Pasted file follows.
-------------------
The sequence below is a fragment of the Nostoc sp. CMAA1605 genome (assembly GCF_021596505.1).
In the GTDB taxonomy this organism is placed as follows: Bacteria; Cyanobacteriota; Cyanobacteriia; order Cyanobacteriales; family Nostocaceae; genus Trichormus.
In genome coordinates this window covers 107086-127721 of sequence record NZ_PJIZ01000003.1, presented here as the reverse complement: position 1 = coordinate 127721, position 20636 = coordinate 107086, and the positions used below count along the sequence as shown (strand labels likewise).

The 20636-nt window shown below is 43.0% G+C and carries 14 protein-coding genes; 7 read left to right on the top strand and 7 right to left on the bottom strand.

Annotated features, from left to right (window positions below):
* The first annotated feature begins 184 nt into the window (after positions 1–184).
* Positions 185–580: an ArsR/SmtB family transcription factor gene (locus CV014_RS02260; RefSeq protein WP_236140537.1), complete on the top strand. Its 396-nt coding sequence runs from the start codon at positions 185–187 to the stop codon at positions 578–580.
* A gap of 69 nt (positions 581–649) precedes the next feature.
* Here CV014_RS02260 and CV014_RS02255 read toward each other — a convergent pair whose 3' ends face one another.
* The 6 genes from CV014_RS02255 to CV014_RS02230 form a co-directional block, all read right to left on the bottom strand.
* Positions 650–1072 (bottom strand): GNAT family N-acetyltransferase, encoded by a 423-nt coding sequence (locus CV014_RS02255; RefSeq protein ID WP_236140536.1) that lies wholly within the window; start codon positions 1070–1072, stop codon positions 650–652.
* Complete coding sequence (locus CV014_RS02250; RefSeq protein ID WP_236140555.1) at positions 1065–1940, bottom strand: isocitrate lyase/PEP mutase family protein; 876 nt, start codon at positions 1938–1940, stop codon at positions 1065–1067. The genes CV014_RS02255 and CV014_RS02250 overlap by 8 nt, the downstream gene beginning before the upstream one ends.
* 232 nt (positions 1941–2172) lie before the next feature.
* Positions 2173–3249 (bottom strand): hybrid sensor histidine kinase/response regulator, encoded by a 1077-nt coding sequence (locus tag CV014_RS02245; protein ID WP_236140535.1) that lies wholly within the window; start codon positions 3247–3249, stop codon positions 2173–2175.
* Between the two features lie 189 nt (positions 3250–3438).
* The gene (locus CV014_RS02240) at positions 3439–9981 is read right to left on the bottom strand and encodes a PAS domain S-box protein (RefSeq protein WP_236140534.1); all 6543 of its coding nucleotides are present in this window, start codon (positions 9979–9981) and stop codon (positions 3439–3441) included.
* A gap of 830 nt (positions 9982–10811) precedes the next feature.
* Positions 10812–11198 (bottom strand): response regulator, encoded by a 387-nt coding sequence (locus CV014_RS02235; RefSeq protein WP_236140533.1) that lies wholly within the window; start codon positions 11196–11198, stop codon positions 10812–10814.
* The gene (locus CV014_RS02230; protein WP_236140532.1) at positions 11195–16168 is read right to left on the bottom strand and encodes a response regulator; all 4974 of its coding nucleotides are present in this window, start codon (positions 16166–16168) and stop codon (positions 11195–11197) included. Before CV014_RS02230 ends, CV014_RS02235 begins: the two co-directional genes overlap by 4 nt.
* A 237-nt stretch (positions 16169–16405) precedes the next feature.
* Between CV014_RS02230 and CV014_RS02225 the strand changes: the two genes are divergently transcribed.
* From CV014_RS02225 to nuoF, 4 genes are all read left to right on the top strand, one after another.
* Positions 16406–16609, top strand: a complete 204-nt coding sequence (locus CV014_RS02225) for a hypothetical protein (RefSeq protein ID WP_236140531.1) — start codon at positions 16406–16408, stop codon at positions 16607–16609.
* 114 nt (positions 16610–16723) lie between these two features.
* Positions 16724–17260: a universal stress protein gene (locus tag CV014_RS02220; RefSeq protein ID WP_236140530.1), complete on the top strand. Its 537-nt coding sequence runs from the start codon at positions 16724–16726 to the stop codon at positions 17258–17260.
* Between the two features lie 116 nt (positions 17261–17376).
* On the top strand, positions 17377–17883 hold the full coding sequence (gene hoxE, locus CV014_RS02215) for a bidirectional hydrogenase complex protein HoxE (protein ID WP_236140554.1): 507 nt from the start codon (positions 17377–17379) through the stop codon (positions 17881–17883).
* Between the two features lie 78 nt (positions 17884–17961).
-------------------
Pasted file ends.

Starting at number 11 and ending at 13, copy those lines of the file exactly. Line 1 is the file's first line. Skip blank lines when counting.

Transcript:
* Positions 650–1072 (bottom strand): GNAT family N-acetyltransferase, encoded by a 423-nt coding sequence (locus CV014_RS02255; RefSeq protein ID WP_236140536.1) that lies wholly within the window; start codon positions 1070–1072, stop codon positions 650–652.
* Complete coding sequence (locus CV014_RS02250; RefSeq protein ID WP_236140555.1) at positions 1065–1940, bottom strand: isocitrate lyase/PEP mutase family protein; 876 nt, start codon at positions 1938–1940, stop codon at positions 1065–1067. The genes CV014_RS02255 and CV014_RS02250 overlap by 8 nt, the downstream gene beginning before the upstream one ends.
* 232 nt (positions 1941–2172) lie before the next feature.